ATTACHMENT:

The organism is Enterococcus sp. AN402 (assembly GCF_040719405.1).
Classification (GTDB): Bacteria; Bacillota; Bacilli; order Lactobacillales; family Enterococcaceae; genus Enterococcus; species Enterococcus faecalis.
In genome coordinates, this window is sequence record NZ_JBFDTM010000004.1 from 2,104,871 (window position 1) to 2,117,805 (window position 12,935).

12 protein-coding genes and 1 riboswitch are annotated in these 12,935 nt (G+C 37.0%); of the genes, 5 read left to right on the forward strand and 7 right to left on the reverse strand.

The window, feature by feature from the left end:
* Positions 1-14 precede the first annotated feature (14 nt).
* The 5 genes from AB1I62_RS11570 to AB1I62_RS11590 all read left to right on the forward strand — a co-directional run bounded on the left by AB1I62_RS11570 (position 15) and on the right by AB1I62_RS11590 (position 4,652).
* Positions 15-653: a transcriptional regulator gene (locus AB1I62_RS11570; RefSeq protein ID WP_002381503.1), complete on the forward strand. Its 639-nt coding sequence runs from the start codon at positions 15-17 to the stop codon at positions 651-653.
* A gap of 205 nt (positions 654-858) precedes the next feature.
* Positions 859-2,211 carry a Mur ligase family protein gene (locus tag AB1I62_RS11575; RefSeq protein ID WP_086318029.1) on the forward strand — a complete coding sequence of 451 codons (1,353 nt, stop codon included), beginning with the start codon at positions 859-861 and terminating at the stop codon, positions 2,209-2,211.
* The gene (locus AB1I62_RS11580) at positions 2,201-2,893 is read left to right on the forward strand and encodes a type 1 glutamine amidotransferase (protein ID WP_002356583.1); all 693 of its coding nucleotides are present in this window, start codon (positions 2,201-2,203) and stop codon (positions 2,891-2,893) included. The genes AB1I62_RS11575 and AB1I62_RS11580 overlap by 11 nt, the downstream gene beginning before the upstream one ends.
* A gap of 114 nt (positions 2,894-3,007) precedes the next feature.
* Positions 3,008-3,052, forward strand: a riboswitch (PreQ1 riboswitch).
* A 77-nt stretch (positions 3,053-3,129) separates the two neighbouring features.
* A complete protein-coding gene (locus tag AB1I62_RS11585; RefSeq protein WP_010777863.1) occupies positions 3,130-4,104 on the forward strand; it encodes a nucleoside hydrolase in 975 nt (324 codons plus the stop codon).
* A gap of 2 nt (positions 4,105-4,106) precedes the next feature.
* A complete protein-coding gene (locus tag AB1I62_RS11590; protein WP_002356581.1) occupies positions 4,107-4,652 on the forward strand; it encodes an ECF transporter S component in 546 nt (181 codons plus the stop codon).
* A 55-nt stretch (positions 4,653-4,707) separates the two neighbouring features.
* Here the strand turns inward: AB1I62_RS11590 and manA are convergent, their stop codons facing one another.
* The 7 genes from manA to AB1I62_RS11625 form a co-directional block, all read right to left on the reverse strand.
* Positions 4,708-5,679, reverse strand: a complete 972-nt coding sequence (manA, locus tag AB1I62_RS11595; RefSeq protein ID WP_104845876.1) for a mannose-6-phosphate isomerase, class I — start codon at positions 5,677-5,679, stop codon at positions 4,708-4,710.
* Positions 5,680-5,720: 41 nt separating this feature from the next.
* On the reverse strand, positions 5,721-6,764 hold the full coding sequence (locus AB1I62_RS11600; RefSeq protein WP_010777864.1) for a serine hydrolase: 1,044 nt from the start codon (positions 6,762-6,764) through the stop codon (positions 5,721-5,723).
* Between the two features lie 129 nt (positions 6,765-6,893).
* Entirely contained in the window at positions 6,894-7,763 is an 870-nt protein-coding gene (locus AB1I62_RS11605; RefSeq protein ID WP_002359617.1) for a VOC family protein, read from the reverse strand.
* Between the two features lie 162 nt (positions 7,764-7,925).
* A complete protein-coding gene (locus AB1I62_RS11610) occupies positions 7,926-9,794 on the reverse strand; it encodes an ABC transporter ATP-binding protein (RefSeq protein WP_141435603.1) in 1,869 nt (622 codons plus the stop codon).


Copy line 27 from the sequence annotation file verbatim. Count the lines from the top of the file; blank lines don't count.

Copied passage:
* A complete protein-coding gene (locus AB1I62_RS11610) occupies positions 7,926-9,794 on the reverse strand; it encodes an ABC transporter ATP-binding protein (RefSeq protein WP_141435603.1) in 1,869 nt (622 codons plus the stop codon).